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Filling a Need

A food-processing technology developed by a Japanese confectioner more than fifty years ago is now utilized in more than 120 countries around the world.

There are as many as 4.2 million companies in Japan, 99.7% of which are small and medium-sized enterprises. Among these are local businesses with a big presence on the world stage which have grown by making use of unique technologies. For example, Nippura Co. in Kita-gun, Kagawa Prefecture controls about 70% of the global market for acrylic panels for aquariums, while Yanagiya Machinery Co. in Ube City, Yamaguchi Prefecture has about 70% of the global market for kanikama (imitation crab meat) manufacturing machines.

Another such company is Rheon Automatic Machinery Co., a food machinery manufacturer headquartered in Utsunomiya, Tochigi Prefecture. Torahiko Hayashi, the founder of Rheon Automatic Machinery, originally opened a small Japanese confectionery shop in Kanazawa, Ishikawa Prefecture in 1950.

“I have heard that confectioners had to work very hard at that time. They had to repeat simple manual tasks from the early morning until the late evening to wrap sweet bean paste in rice cakes,” says Akinori Nakao, the executive director of Rheon Automatic Machinery.

Hayashi had been eager to improve the livelihoods of Japan’s confectioners fearing no one would succeed to the confectionery business and that the Japanese tradition of confectionery making would disappear.

Hayashi worked hard on the development of an encrusting machine for automatically wrapping sweet bean paste in rice cakes, a machine that no one had previously attempted to make.

After a period of trial and error, Hayashi decided he needed to study rheology to learn about the elasticity and viscosity of Japanese confectionery.

In 1954 he moved to the Kinugawa hot spring area of Tochigi, and continued to work hard on development of an encrusting machine alongside a skilled blacksmith in his neighborhood.

Hayashi finally completed the world’s first encrusting machine in 1961 and started sales of the N101 Type in 1963. The machine features two rotating discs which together draw the rice cake into the center of the machine and automatically encrust the filling. The N101 Type was able to produce 3,000 confections per hour, or ten times as many as skilled and experienced confectioners.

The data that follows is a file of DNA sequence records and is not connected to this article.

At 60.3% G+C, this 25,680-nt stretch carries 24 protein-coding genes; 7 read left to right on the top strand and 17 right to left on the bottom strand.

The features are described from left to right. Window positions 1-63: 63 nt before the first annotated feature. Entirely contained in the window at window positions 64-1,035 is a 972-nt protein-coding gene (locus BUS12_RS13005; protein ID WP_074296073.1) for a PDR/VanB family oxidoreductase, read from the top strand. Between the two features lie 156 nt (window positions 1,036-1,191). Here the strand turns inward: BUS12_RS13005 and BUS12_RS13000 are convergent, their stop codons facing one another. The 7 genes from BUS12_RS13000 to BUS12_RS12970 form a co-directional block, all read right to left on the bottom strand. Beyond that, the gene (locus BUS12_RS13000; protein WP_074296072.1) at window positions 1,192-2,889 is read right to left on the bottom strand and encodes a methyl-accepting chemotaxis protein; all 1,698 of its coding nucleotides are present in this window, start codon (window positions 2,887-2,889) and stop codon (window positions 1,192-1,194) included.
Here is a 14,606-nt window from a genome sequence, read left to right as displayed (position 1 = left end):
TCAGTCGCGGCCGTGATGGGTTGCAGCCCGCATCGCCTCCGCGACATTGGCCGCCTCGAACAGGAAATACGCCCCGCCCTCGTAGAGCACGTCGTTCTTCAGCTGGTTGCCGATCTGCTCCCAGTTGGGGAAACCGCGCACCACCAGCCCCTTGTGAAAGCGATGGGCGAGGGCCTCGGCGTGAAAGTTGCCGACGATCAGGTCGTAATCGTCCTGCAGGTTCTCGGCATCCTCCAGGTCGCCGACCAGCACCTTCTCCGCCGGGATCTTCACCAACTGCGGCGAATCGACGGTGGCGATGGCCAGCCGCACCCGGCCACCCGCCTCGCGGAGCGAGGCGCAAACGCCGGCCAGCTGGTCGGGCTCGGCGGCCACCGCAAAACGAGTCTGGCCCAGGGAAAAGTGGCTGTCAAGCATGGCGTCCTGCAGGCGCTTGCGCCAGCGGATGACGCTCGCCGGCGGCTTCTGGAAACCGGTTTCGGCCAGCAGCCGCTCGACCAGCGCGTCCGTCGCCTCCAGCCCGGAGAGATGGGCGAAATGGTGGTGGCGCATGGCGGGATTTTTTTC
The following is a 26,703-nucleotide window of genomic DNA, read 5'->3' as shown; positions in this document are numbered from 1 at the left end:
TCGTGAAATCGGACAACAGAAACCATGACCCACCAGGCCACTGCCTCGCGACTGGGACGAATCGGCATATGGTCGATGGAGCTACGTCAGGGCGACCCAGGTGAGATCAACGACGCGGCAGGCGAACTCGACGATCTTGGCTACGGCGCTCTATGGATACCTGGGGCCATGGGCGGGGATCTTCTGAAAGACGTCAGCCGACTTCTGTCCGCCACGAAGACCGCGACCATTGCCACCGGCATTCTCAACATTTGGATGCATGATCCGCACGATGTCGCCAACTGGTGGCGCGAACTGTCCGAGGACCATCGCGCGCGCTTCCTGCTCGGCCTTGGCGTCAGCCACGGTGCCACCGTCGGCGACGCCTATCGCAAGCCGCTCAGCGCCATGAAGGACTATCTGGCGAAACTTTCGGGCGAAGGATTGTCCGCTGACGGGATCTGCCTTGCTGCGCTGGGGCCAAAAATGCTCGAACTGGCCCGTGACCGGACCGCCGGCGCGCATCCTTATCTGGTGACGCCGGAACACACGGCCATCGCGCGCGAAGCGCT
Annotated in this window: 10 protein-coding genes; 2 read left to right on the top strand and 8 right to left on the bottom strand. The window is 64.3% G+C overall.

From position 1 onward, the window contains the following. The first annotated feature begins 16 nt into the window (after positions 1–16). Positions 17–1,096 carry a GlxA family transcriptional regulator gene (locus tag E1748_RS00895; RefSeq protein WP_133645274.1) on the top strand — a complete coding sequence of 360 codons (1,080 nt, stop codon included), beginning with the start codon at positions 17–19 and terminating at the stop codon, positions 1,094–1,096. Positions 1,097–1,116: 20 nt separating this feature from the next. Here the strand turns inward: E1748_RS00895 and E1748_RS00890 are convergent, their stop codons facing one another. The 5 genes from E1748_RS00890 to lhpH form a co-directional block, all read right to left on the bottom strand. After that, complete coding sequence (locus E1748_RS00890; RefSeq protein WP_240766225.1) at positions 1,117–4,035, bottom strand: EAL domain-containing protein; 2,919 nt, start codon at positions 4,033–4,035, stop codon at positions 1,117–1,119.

That same year, Hayashi founded Rheon Automatic Machinery. Just four years later, the company successfully developed another type of encrusting machine, called the 200 Series, which was able to automate the processing of many other foods, and began to move toward the export of machines.

There are many kinds of food items made by wrapping one ingredient in another around the world, such as the knödel dumplings of central Europe, the British Scotch egg, the pirozhki breads of Eastern Europe and Indian samosas. These foods take so much time and effort to cook that people do not make them at home very often. Hayashi anticipated that if the automation of making these foods enabled people to eat them easily at restaurants, it would also lead to preserving traditional regional and ethnic food cultures.

In 1974, Hayashi developed the MM Line for spreading pie dough thin and piling one piece on top of another. This invention enabled the mass production of pies and Danish pastries, which had previously been handmade by bakers, through automation, which made these foods more accessible to ordinary people.

In the same year, Rheon Automatic Machinery established local companies as sales and marketing bases and set up laboratories in the United States and (former West) Germany. Since then, the company has continued to develop new products in response to customer needs in a wide range of countries and regions.

Rheon Automatic Machinery, which started as a small factory in Utsunomiya, has now grown into a large corporation with thirty-one partner companies selling its products in Europe, twenty-two in Asia and twenty in the United States, and exports products to 121 countries all around the world (2016 figures).

“We have partner companies in many parts of the world to let customers know the full working performance of our products and to provide sufficient after-sales service. We currently have seven research teams at the head office to work on researching applications for our machines and develop new menus in a variety of food areas,” says Nakao.

Hayashi declared a policy of “being a company with a reason for existence,” which means the company keeps on contributing to society. Rheon Automatic Machinery will continue to contribute to the succession and development of worldwide food cultures through streamlining and modernizing food production using innovative machines based on unique ideas.